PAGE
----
"Tennessee Flat Top Box," which is slang for an acoustic guitar, was written by country music icon Johnny Cash and revived over 25 years later by his daughter Rosanne. It's a special and rare case in country annals, where an excellent composition by a legend becomes greater in the hands of their child.
A Johnny Cash Original
Columbia Records issued the Man in Black's version as a single in December 1961. The song is about the Texas equivalent of Johnny B. Goode— a young boy talented enough to dominate his local bar scene and woo young women far and wide. He disappears for a while, with his throngs of female fans "from there to Austin" seeing him next on a national television broadcast. While the lyrics were a product of the times, the galloping acoustic accompaniment sounds more like an old traditional tune. In fact, Rosanne Cash thought it was a public domain song, uncovered by someone like Carl Sandburg in decades past, not one of her father's best nods to his guitar-picking forebears.
Although it's not a standard part of the popular Carter-Cash narrative like "Ring of Fire" or "I Walk the Line," the original recording did quite well in its time, reaching No. 11 on the country charts and cracking the pop charts' top 100.
Hank Williams Jr. shared an enjoyable cover of the song in 1970, but just like the original, it'd soon be overshadowed by Rosanne Cash's version.
Roseanne Cash Furthers The Family Legend
Twenty-six years later, the songwriter's daughter gave it new life. Rosanne Cash and her producer, then-husband Rodney Crowell, cut a version for 1987 album King's Record Shop. It became the third of four consecutive chart-topping singles off one of Rosanne's most critically-acclaimed albums.
After Rosanne's version topped the Billboard charts in Feb. 1988, her father took out an ad in the magazine, applauding his once-estranged daughter for taking one of his overlooked compositions to new heights.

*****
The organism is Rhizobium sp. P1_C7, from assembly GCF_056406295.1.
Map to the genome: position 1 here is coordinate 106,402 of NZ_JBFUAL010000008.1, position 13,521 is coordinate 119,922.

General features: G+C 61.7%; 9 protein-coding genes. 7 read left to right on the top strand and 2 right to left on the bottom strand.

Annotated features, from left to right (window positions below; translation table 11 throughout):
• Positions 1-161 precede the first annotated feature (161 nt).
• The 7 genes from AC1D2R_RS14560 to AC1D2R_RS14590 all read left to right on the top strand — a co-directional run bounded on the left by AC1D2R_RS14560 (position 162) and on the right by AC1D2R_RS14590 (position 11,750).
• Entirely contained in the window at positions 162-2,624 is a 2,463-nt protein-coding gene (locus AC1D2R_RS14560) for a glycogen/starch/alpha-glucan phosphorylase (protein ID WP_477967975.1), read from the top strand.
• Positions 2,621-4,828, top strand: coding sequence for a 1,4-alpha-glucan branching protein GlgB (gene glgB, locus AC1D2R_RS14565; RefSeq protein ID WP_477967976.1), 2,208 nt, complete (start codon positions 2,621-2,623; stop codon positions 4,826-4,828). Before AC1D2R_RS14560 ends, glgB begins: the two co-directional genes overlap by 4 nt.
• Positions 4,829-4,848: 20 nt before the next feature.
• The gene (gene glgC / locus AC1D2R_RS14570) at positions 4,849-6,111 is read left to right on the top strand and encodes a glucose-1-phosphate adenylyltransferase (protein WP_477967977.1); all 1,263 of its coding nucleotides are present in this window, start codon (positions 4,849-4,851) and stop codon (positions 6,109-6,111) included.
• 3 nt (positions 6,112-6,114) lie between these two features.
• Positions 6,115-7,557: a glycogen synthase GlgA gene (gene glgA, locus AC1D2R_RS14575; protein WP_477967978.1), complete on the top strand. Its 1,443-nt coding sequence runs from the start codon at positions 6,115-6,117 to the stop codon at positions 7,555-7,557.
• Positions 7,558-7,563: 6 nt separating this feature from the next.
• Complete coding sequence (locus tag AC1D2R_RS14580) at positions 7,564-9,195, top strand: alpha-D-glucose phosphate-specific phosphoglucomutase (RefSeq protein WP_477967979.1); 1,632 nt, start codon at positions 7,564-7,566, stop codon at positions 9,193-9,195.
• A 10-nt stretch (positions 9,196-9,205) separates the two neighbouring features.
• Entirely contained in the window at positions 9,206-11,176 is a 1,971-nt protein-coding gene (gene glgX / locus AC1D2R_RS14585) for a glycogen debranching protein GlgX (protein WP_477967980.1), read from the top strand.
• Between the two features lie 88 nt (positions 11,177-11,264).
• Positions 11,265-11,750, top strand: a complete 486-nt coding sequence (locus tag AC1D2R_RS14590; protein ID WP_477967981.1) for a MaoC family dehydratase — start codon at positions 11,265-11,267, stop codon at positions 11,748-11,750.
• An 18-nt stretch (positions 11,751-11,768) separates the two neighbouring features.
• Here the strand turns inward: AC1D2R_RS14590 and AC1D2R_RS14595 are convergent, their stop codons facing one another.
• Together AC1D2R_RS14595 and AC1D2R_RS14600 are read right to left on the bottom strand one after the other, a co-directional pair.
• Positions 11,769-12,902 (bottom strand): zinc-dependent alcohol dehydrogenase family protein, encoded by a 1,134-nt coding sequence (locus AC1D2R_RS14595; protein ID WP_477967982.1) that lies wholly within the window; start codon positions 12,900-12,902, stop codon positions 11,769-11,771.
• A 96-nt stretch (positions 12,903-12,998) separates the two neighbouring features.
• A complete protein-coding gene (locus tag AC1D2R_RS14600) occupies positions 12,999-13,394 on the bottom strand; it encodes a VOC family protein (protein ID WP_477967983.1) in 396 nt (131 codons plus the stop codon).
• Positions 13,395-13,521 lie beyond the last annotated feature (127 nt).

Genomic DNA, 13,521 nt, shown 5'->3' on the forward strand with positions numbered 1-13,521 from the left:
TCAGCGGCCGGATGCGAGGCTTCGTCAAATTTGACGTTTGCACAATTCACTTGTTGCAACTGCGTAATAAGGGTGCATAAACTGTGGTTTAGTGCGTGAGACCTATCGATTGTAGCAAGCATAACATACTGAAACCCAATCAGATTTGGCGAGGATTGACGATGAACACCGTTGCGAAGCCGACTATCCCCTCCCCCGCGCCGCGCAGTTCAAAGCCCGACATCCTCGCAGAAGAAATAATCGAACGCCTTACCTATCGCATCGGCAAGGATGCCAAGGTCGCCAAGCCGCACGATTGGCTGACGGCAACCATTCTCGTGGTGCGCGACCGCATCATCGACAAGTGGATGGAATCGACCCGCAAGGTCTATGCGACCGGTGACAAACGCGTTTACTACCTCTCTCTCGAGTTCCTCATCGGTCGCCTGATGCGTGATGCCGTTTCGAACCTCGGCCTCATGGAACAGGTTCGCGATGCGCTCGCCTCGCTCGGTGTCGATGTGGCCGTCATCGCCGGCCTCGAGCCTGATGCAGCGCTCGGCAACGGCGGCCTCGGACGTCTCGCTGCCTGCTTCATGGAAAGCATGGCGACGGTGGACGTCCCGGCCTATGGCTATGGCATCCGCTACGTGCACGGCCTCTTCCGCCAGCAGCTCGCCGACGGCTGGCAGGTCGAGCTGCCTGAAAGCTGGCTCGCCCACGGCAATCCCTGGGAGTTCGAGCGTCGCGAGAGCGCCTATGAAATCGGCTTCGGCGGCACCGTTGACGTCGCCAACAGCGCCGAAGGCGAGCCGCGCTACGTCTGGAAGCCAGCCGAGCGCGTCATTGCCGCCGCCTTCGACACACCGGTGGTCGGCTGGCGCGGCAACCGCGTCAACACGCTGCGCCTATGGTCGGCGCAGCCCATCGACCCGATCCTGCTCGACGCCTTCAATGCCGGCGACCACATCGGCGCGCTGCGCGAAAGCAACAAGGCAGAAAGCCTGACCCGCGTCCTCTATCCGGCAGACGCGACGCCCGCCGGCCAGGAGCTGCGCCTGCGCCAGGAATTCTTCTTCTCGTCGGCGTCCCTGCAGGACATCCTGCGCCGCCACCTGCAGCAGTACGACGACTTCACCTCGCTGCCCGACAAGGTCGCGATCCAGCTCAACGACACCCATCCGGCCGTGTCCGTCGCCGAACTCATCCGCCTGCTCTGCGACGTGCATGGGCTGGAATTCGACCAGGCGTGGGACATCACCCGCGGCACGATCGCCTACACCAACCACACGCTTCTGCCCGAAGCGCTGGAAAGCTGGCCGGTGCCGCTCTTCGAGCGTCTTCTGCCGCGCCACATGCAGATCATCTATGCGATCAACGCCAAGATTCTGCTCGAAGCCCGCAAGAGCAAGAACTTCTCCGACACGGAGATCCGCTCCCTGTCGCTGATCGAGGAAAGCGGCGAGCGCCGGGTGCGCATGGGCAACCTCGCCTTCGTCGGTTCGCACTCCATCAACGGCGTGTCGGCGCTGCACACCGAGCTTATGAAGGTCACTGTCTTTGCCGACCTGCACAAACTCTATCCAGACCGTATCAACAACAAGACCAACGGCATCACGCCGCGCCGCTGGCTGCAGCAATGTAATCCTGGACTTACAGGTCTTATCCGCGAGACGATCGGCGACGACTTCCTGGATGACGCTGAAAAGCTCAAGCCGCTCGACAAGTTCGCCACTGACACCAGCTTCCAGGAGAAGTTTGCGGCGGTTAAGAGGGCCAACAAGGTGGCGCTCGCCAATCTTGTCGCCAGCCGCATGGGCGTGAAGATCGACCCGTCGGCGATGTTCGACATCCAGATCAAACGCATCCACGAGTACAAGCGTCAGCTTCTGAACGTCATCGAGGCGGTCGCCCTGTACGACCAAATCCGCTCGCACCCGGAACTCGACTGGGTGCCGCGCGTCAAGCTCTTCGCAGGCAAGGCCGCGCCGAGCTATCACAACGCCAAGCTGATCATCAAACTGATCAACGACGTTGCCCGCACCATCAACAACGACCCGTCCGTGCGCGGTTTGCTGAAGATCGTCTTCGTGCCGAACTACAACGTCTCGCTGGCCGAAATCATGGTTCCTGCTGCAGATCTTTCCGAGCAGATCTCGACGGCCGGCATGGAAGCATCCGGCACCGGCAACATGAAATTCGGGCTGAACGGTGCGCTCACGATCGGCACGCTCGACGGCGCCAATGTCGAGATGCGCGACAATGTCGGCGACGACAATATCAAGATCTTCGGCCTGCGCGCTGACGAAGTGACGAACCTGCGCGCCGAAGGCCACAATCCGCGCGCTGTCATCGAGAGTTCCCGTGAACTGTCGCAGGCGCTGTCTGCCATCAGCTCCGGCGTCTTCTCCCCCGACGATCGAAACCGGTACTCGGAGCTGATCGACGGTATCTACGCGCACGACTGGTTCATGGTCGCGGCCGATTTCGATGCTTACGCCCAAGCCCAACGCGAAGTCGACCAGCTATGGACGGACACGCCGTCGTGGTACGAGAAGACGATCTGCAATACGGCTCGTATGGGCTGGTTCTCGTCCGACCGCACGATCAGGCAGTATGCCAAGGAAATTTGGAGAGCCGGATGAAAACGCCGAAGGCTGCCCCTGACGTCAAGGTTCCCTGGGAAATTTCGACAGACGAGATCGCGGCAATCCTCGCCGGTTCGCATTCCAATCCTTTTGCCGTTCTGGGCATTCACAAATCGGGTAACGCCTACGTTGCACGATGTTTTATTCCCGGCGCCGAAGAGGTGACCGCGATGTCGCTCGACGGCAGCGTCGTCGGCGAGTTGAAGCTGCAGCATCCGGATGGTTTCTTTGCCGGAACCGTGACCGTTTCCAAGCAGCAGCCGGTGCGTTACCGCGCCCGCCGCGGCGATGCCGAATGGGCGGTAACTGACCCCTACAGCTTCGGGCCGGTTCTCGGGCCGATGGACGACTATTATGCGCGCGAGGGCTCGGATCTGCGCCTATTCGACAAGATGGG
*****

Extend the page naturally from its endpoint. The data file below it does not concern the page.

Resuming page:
With all due respect to Rosanne's talents and contributions to the hit's success, her secret weapon was another second-generation country musician. The late Randy Scruggs, son of Earl Scruggs, nails the acoustic guitar parts, bringing the song's dark-haired little boy to life.
While the original spoke to a contemporary audience with dreams of making it onto the still-new medium of television as a singer or baseball star, the remake reeks of nostalgia for simpler times in music and society. Rosanne's cover pointed to music less removed from its roots than even the most traditional-sounding songs of 1987. This point becomes more evident when watching its music video. Footage from what appears to be rural fiddling contests and guitar pulls capture an older generation keeping those traditions alive for young pickers, not for fame but for the sake of tradition.
This post was originally published on April 25, 2018.
"Tennessee Flat Top Box" Lyrics
In a little cabaret in a South Texas border town,
Sat a boy and his guitar, and the people came from all around.
And all the girls from there to Austin,
Were slippin' away from home and puttin' jewelery in hock.
To take the trip, to go and listen,
To the little dark-haired boy who played the Tennessee flat top box.
And he would play:
Well, he couldn't ride or wrangle, and he never cared to make a dime.
But give him his guitar, and he'd be happy all the time.
And all the girls from nine to ninety,
Were snapping fingers, tapping toes, and begging him: "Don't stop."
And hypnotized and fascinated,
By the little dark-haired boy who played the Tennessee flat top box.
And he would play:
Then one day he was gone, and no one ever saw him 'round,
He'd vanished like the breeze, they forgot him in the little town.
But all the girls still dreamed about him.
And hung around the cabaret until the doors were locked.
And then one day on the Hit Parade,
Was a little dark-haired boy who played the Tennessee flat top box.
And he would play
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